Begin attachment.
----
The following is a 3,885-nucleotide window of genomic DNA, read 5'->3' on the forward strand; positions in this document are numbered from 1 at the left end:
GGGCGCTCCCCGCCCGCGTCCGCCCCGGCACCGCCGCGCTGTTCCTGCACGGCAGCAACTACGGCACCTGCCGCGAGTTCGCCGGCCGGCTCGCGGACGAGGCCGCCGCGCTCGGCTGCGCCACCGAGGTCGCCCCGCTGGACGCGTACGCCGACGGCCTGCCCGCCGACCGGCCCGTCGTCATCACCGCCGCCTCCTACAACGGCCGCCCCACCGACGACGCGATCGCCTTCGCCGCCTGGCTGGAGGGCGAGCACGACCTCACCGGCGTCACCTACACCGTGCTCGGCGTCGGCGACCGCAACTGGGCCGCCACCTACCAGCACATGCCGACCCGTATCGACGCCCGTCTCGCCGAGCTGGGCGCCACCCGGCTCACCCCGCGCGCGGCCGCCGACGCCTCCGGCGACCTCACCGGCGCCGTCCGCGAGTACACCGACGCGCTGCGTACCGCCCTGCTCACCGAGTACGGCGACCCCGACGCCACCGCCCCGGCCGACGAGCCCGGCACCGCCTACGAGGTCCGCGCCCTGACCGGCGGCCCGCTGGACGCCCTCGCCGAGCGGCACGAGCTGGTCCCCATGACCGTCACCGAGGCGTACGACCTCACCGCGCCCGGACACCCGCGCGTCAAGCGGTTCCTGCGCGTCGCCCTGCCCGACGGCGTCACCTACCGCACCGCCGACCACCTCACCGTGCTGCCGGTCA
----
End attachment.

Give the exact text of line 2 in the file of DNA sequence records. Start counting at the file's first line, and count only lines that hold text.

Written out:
GGGCGCTCCCCGCCCGCGTCCGCCCCGGCACCGCCGCGCTGTTCCTGCACGGCAGCAACTACGGCACCTGCCGCGAGTTCGCCGGCCGGCTCGCGGACGAGGCCGCCGCGCTCGGCTGCGCCACCGAGGTCGCCCCGCTGGACGCGTACGCCGACGGCCTGCCCGCCGACCGGCCCGTCGTCATCACCGCCGCCTCCTACAACGGCCGCCCCACCGACGACGCGATCGCCTTCGCCGCCTGGCTGGAGGGCGAGCACGACCTCACCGGCGTCACCTACACCGTGCTCGGCGTCGGCGACCGCAACTGGGCCGCCACCTACCAGCACATGCCGACCCGTATCGACGCCCGTCTCGCCGAGCTGGGCGCCACCCGGCTCACCCCGCGCGCGGCCGCCGACGCCTCCGGCGACCTCACCGGCGCCGTCCGCGAGTACACCGACGCGCTGCGTACCGCCCTGCTCACCGAGTACGGCGACCCCGACGCCACCGCCCCGGCCGACGAGCCCGGCACCGCCTACGAGGTCCGCGCCCTGACCGGCGGCCCGCTGGACGCCCTCGCCGAGCGGCACGAGCTGGTCCCCATGACCGTCACCGAGGCGTACGACCTCACCGCGCCCGGACACCCGCGCGTCAAGCGGTTCCTGCGCGTCGCCCTGCCCGACGGCGTCACCTACCGCACCGCCGACCACCTCACCGTGCTGCCGGTCA